OTTAWA--The national Government Ethics Coalition (GEC), chaired by Democracy Watch founder Duff Conacher, is calling on the federal government to close serious loopholes in Bill C-34. This bill, introduced in Parliament April 30, creates a new ethics enforcement system for government.
If the loopholes are not closed, the GEC says the new system will be hampered by conflicts and will be too weak to ensure honest, ethical government.
"Prime Minister Chretien has proposed a new swiss-cheese ethics enforcement system filled with holes that will prove to be fatal flaws," says Conacher, "especially given that the new ethics watchdogs will conflict with each other, be appointed by Cabinet, operate in secret, and be unaccountable to the public or the courts."
The bill provides for three new ethics watchdogs to replace the current Ethics Counsellor -- an Ethics Commissioner for cabinet ministers and MPs, a Senate Ethics Officer for senators, and the Registrar for Lobbyists will enforce the existing "Lobbyists' Code of Conduct."
This will very likely result in conflicting and different ethics standards for MPs compared to senators. The GEC maintains that one ethics watchdog should enforce all the ethics rules for cabinet ministers, MPs, senators, lobbyists and public servants.
The bill provides that the cabinet shall select the Ethics Commissioner and Senate Ethics Officer after "consultation" with opposition party leaders. It would also select the Registrar for Lobbyists.
The GEC says that having the cabinet select the ethics watchdogs will make those watchdogs biased in favour of the ruling party, given that they would investigate situations involving politicians from all parties; so all party leaders should have a veto over the selection of these watchdogs.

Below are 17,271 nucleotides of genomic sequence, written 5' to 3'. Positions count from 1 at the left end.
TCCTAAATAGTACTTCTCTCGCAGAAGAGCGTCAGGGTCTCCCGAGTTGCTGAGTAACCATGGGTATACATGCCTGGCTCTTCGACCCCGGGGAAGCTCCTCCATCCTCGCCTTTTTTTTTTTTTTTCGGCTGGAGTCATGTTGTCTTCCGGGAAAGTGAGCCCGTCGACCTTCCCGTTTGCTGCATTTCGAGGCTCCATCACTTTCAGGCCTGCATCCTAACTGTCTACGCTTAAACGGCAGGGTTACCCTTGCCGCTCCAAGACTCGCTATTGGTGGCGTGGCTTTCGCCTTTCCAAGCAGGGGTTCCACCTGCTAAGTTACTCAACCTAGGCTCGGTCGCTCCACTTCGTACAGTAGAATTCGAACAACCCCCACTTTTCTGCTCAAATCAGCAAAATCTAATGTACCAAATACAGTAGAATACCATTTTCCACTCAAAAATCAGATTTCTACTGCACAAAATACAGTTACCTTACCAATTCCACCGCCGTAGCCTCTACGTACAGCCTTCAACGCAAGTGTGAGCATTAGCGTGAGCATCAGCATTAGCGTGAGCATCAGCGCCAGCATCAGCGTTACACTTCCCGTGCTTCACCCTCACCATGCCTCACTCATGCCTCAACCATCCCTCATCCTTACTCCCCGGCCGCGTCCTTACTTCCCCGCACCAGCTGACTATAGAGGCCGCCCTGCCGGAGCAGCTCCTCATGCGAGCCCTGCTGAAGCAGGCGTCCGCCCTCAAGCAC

The bill says that only MPs and senators should be able to file complaints with the Ethics Commissioner about violations of the existing "Conflict of Interest and Post-Employment Code for Public Office Holders, the Public Office Holders Code." This code covers cabinet ministers, parliamentary secretaries, ministerial staff, and some cabinet appointees.
The GEC believes the public must have the right to file complaints about violations of any ethics rule with any ethics watchdog.
Bill C-34 prohibits an application to court to review the decisions of all three ethics watchdogs, and the Access to Information law will not apply to the watchdogs.
It is the GEC's contention that a right to appeal to court, and the Access to Information law, are essential accountability measures for all ethics watchdogs.
Under Bill C-34, the Ethics Commissioner will give secret advice to those covered by the "Public Office Holders Code." The GEC says that all advice and rulings of the Ethics Commissioner must be made public. In the case of advice, the identity of the politician who asked for the advice could be kept secret.
The bill does not include the ethics codes for ministers, MPs and senators. Nor does it give the Ethics Commissioner or the Senior Ethics Officer full investigative powers when investigating MPs or senators. Nor does it require them to make advice and rulings public. According to the GEC, the bill should include the ethics codes for all politicians, as well as investigative powers and public ruling requirements for their ethics watchdogs.
The Government Ethics Coalition is also concerned that Bill C-34 removes the rules in the "Parliament of Canada Act" that prohibit MPs and senators from being involved in government contracts, with no guarantee that these rules will be included in the new ethics codes to be passed by MPs and senators.
To provide an effective, comprehensive government ethics system, the GEC believes the following measures must be taken to close additional gaps in the current system:
"Even if Bill C-34 and ethics rules for MPs and senators are passed, the ethics watchdogs will still not be independent, the public will be denied the right to file ethics complaints and appeal rulings, some ethics rulings will be kept secret, penalties for unethical behaviour will be too weak, and ethical whistleblowers will not be adequately protected," Conacher says. "These key gaps in the government's proposed new ethics system must be closed to ensure honest and ethical federal government."
|The Ottawa-based Democracy Watch is one of 30 groups, nation-wide, that comprise the Government Ethics Coalition. For more information, call 613-241-5179 or visit http://www.dwatch.ca/ethicdir.html .|